The Classless Society

Author : Paul W. Kingston
ISBN : 0804738068
Genre : Social Science
File Size : 75. 84 MB
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This book directly challenges a long-standing intellectual tradition of class analysis. Insisting on a realist conception of class, Kingston argues that presumed classes do not significantly share distinct, life-defining experiences.

Red Lines Black Spaces

Author : Bruce D. Haynes
ISBN : 0300129866
Genre : Social Science
File Size : 90. 26 MB
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Runyon Heights, a community in Yonkers, New York, has been populated by middle-class African Americans for nearly a century. This book—the first history of a black middle-class community—tells the story of Runyon Heights, which sheds light on the process of black suburbanization and the ways in which residential development in the suburbs has been shaped by race and class. Relying on both interviews with residents and archival research, Bruce D. Haynes describes the progressive stages in the life of the community and its inhabitants and the factors that enabled it to form in the first place and to develop solidarity, identity and political consciousness. He shows how residents came to recognize common political interests within the community, how racial consciousness provided an axis for social solidarity as well as partial insulation from racial slights, and how the suburb afforded these middle-class residents a degree of physical and social distance from the ghetto. As Haynes explores the history of Runyon Heights, we learn the ways in which its black middle class dealt with the tensions between the political interests of race and the material interests of class.

Feminism Inc

Author : E. Zaslow
ISBN : 9780230101531
Genre : Social Science
File Size : 66. 95 MB
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This book explores how girls growing up in girl power media culture understand gender, self, empowerment, and resistance.

Bad Boys

Author : Ann Arnett Ferguson
ISBN : 9780472026623
Genre : Social Science
File Size : 47. 68 MB
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Statistics show that black males are disproportionately getting in trouble and being suspended from the nation's school systems. Based on three years of participant observation research at an elementary school, Bad Boys offers a richly textured account of daily interactions between teachers and students to understand this serious problem. Ann Arnett Ferguson demonstrates how a group of eleven- and twelve-year-old males are identified by school personnel as "bound for jail" and how the youth construct a sense of self under such adverse circumstances. The author focuses on the perspective and voices of pre-adolescent African American boys. How does it feel to be labeled "unsalvageable" by your teacher? How does one endure school when the educators predict one's future as "a jail cell with your name on it?" Through interviews and participation with these youth in classrooms, playgrounds, movie theaters, and video arcades, the author explores what "getting into trouble" means for the boys themselves. She argues that rather than simply internalizing these labels, the boys look critically at schooling as they dispute and evaluate the meaning and motivation behind the labels that have been attached to them. Supplementing the perspectives of the boys with interviews with teachers, principals, truant officers, and relatives of the students, the author constructs a disturbing picture of how educators' beliefs in a "natural difference" of black children and the "criminal inclination" of black males shapes decisions that disproportionately single out black males as being "at risk" for failure and punishment. Bad Boys is a powerful challenge to prevailing views on the problem of black males in our schools today. It will be of interest to educators, parents, and youth, and to all professionals and students in the fields of African-American studies, childhood studies, gender studies, juvenile studies, social work, and sociology, as well as anyone who is concerned about the way our schools are shaping the next generation of African American boys. Anne Arnett Ferguson is Assistant Professor of Afro-American Studies and Women's Studies, Smith College.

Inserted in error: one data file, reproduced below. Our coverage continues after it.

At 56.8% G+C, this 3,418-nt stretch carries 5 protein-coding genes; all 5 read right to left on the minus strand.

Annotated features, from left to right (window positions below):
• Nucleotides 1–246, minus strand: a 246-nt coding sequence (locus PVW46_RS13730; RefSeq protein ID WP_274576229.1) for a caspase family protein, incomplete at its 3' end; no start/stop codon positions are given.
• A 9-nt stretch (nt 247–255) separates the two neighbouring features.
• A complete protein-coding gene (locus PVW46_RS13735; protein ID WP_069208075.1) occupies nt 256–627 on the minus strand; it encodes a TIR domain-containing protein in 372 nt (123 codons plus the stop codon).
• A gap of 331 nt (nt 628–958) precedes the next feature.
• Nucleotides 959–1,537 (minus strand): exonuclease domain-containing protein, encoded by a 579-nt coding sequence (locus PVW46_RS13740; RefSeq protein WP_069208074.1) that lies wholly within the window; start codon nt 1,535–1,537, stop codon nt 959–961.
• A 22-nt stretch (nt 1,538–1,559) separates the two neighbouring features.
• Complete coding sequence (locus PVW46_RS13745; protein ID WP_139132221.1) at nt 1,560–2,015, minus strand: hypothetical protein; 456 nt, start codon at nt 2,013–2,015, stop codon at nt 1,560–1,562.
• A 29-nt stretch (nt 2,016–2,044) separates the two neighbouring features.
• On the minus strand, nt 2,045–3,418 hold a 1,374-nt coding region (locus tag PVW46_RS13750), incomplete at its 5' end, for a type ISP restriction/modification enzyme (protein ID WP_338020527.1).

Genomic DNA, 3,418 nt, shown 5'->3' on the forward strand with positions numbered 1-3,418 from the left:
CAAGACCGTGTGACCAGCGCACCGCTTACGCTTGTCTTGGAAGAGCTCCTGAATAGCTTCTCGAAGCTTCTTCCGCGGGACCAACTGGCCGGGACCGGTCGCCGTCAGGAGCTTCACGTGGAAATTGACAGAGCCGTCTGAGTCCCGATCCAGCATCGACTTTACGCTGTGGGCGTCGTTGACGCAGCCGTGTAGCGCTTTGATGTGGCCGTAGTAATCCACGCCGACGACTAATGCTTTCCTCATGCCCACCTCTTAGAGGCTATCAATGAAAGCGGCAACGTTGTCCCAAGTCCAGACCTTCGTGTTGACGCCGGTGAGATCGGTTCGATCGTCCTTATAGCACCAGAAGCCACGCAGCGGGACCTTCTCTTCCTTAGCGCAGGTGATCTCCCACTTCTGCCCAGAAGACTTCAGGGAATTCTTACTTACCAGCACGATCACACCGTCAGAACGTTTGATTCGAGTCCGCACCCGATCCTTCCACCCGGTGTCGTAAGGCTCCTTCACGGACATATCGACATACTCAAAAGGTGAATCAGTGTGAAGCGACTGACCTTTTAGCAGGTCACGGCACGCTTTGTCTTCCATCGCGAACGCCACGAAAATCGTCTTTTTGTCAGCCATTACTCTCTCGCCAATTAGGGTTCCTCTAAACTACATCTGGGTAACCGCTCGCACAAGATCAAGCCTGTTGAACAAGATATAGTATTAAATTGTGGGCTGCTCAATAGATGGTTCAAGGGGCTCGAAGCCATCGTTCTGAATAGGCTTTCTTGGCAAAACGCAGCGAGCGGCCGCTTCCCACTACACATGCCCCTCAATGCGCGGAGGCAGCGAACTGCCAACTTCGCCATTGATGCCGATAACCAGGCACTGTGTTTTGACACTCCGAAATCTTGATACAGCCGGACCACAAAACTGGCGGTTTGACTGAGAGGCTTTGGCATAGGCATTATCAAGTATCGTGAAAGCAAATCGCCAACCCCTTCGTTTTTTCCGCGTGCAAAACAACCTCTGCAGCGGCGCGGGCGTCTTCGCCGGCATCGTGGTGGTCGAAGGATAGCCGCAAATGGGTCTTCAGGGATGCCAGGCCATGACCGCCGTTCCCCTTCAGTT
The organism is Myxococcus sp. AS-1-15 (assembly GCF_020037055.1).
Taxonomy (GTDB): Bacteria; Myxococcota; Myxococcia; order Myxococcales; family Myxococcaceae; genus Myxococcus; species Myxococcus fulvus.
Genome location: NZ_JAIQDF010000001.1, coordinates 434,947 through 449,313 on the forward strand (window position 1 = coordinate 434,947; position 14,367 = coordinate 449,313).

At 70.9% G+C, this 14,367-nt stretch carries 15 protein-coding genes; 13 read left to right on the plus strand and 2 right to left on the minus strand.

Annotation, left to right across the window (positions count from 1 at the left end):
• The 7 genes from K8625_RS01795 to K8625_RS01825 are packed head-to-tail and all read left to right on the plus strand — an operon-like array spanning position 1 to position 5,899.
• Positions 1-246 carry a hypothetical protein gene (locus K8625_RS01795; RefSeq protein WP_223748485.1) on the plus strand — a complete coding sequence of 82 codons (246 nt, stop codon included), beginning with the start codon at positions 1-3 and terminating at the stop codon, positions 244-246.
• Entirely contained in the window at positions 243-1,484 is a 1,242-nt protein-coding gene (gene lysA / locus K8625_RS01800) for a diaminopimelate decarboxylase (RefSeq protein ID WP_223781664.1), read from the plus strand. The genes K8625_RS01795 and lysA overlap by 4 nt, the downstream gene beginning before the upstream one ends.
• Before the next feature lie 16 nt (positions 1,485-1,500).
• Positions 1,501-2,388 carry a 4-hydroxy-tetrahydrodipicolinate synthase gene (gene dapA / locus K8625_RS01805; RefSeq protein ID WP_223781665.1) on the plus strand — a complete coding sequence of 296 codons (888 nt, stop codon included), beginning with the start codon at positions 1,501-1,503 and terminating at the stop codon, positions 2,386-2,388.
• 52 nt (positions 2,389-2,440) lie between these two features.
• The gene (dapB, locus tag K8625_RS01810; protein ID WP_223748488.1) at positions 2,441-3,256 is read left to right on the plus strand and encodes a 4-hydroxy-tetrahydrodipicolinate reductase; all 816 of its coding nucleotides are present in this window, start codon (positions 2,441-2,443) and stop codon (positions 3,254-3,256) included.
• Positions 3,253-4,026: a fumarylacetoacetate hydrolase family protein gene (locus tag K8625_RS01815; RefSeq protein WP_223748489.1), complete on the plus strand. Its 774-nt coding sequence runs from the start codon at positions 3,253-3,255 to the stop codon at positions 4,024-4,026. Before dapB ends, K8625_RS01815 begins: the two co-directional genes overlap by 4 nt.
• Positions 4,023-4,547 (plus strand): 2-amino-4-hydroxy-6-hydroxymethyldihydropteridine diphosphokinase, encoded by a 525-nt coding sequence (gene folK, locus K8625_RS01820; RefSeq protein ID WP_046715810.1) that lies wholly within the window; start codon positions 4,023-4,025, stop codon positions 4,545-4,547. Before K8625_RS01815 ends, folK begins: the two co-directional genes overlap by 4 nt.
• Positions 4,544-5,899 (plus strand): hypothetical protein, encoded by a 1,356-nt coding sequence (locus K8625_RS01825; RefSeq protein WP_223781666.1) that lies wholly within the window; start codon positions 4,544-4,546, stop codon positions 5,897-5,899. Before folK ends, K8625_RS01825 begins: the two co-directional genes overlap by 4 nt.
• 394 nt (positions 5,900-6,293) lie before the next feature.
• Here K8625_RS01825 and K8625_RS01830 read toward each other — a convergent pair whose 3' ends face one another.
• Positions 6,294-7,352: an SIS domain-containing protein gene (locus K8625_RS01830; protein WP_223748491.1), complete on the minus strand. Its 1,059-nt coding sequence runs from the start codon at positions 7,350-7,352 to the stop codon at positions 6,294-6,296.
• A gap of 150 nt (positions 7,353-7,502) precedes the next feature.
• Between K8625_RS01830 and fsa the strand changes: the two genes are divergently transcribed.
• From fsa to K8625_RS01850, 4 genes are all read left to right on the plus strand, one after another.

Rock A By Baby

Author : Verta Taylor
ISBN : 9781134716739
Genre : Social Science
File Size : 89. 99 MB
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Although self-help has been an integral strategy of the women's movement, the burgeoning self-help publishing industry and growing popularity of talk shows encouraging personal confession have provoked vicious attacks on self-help from many feminists. Rock-a-By Baby examines the postpartum depression support group movement and exploring the relationship between gender, the ideas and strategies of women's self-help groups and feminism. Taylor uses interviews and personal letters, talk show transcripts, organizational newsletters and a survey of postpartum group leaders to illuminate conflicts played out in the arena of women's self-help.